As It Happens·Q&A

Bill Blair says new gun bill will help keep handguns off the streets without a federal ban

Public Safety Minister Bill Blair is defending his government's choice not to include a national handgun ban in its sweeping new gun control legislation.

Liberals introduce new buy-back program for 'assault-style’ weapons banned in May

Bill Blair, Canada's minister of public safety and emergency preparedness, says new Liberal legislation will go a long way towards curbing gun violence in Canada. (Sean Kilpatrick/The Canadian Press)

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Public Safety Minister Bill Blair is defending his government's decision not to include a handgun ban in its sweeping new gun control legislation.

The federal government on Tuesday introduced Bill C-21, which would increase criminal penalties for gun smuggling and trafficking, create a process for confiscating legal firearms from people who pose a risk to themselves and others, and introduce a buy-back program for "assault-style" firearms, which the government banned in May. 

C-21 would also allow municipalities to ban handguns — but only if their province permits it. 

Blair spoke to As It Happens host Carol Off about the new legislation. Here is part of their conversation. 

Minister Blair, why can't you tell Canadians how much the gun buy-back program is going to cost?

The estimate really depends on how many of these weapons are out there. And, unfortunately, we don't have a precise understanding of who has them and what they are, simply because there is no registry for many of these guns.

But if there are, for example, about 200,000 of these guns, and we've done some work that determines the average brand new retail price would be about $1,300, and so if that number is correct — and it's an estimate at this point in time — we're probably talking somewhere in the neighbourhood of $300 million to facilitate a buy-back. 

And what if somebody doesn't want to do [participate in the buy-back program]?

What we've done in the legislation is really create the set of circumstances and conditions that will facilitate the buy-back. 

We are eliminating all legal use of these prohibited firearms. They can't be legally discharged. You can't fire them. You can't take them hunting or to a range. They can't sell them or transport them. They can't bequeath them or trade them in any way. They will be required to store them in a very secure safe or vault.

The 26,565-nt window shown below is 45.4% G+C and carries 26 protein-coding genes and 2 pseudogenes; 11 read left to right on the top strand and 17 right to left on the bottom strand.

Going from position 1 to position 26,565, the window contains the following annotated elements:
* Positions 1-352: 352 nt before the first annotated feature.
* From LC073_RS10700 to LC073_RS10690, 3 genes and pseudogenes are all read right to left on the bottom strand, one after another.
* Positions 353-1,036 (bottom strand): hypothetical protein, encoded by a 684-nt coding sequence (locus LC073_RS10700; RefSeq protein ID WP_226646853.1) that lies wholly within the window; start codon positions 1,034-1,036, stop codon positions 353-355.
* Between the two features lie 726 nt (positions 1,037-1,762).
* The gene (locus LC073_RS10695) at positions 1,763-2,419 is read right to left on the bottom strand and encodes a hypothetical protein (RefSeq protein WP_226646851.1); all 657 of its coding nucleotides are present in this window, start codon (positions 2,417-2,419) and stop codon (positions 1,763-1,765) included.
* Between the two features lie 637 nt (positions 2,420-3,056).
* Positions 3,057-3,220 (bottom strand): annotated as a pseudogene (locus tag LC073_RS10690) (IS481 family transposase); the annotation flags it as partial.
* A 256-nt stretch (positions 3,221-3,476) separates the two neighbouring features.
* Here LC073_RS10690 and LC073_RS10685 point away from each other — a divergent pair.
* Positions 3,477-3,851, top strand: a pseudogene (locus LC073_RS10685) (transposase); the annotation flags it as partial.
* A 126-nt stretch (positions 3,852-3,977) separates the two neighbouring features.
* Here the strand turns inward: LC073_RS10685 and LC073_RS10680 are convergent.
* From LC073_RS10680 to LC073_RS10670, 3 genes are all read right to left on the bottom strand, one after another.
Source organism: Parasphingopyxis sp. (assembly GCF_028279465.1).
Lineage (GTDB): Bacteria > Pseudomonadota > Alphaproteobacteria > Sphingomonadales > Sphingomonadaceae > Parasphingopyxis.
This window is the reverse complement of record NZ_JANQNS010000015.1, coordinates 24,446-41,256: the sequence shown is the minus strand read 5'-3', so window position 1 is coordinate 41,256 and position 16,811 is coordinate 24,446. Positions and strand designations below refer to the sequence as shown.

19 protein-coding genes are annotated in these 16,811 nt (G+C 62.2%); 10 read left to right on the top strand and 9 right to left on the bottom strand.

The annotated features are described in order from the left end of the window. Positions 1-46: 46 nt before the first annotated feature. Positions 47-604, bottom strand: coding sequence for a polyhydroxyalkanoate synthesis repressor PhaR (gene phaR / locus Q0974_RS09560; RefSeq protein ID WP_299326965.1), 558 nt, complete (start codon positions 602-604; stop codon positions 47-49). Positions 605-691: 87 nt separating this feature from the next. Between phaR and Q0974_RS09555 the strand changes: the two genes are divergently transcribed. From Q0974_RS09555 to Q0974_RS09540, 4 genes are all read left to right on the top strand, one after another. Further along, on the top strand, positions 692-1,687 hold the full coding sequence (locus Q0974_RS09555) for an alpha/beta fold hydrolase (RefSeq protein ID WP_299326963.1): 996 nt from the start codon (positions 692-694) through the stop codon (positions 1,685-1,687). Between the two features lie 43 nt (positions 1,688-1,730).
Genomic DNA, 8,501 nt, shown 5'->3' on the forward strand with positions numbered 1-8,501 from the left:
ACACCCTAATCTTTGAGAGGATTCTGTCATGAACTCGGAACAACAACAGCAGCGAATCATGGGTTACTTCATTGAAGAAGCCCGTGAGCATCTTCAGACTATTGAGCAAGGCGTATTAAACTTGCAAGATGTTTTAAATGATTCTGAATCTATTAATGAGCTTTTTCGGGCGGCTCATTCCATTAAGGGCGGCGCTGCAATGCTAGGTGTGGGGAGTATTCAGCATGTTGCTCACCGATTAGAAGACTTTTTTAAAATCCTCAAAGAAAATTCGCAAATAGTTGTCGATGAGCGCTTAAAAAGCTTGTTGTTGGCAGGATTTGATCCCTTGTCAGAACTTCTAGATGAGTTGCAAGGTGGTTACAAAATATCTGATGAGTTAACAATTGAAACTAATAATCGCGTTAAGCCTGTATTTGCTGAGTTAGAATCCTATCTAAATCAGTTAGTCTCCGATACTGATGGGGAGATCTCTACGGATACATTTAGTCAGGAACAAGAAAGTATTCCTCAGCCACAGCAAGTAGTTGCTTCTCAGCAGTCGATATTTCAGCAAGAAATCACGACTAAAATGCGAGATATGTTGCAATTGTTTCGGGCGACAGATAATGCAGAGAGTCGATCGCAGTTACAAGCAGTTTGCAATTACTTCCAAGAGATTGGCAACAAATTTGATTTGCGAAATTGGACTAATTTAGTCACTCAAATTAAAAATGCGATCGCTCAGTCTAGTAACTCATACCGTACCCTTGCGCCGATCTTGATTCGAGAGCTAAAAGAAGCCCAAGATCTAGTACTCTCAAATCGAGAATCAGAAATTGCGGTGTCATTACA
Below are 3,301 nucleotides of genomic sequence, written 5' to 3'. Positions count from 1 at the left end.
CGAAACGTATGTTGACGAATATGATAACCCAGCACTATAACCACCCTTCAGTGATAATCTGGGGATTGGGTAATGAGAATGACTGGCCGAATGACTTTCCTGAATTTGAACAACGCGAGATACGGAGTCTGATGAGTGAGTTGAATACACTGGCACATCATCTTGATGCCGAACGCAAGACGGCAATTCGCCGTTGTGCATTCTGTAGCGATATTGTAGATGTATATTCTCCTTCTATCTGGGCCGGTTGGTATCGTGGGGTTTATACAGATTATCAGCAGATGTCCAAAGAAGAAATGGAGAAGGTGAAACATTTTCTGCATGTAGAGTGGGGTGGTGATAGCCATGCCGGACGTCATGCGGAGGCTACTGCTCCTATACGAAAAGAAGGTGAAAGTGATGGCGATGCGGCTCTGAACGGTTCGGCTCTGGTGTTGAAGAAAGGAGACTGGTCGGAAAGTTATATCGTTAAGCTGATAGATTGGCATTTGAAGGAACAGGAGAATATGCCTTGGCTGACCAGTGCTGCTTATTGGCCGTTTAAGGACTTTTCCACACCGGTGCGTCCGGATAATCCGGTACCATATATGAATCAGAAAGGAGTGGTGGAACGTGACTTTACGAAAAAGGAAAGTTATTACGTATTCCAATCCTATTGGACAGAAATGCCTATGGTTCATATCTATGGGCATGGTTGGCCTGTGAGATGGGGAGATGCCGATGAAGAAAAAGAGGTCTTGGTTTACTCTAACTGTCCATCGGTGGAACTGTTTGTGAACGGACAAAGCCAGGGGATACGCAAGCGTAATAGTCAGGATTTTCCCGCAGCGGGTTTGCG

I think the vast majority of people who bought these guns to use as firearms, now that there is no legal way to do that, they'll be highly incentivized to surrender them for destruction, and then we'll have a fair compensation program available to them.

OK, but if they have to stay under lock and key, if they can't be used, if they're basically out of the system and it breaks the law to take them out and use them for any purpose, what's the point of Canadians paying $300 or $400 million dollars to buy these back?

I will tell you, I think these guns represent a very significant risk. That's why we prohibited them. They really have no place in our society and they have been used in countless jurisdictions, including in Canada, to kill very many people.

Trudeau is asked why gun buy-back program is not mandatory

3 years ago
Duration 1:35
Prime Minister Justin Trudeau responds to a question about why he has not made the buy-back program mandatory.

And yet if there's a gun issue for people in cities — and you know this well from having been the chief of police in Toronto — the problem is handguns. The crimes and the deaths in our cities come from those weapons. So why haven't you banned those weapons?

In large urban centres, because of their concealability and their deadly nature, handguns are a very serious problem.

We've looked very carefully at how criminals gain access to guns, first of all. And essentially, there are three ways in which guns can end up in the hands of criminals. They're smuggled across our borders. They're stolen from legal gun owners or from gun stores. Or they're criminally diverted, where people buy them legally and sell them illegally.

And in the legislation we've introduced today, we have implemented strong new measures and new resources and authority for law enforcement to secure our borders, to prevent these guns from being smuggled in.

We've also increased the penalty — not a mandatory minimum, but a longer maximum penalty — for people who are engaged in gun smuggling and gun trafficking.

We're going to require every owner of a restricted weapon, a handgun, to store it properly and securely in a safe or a vault.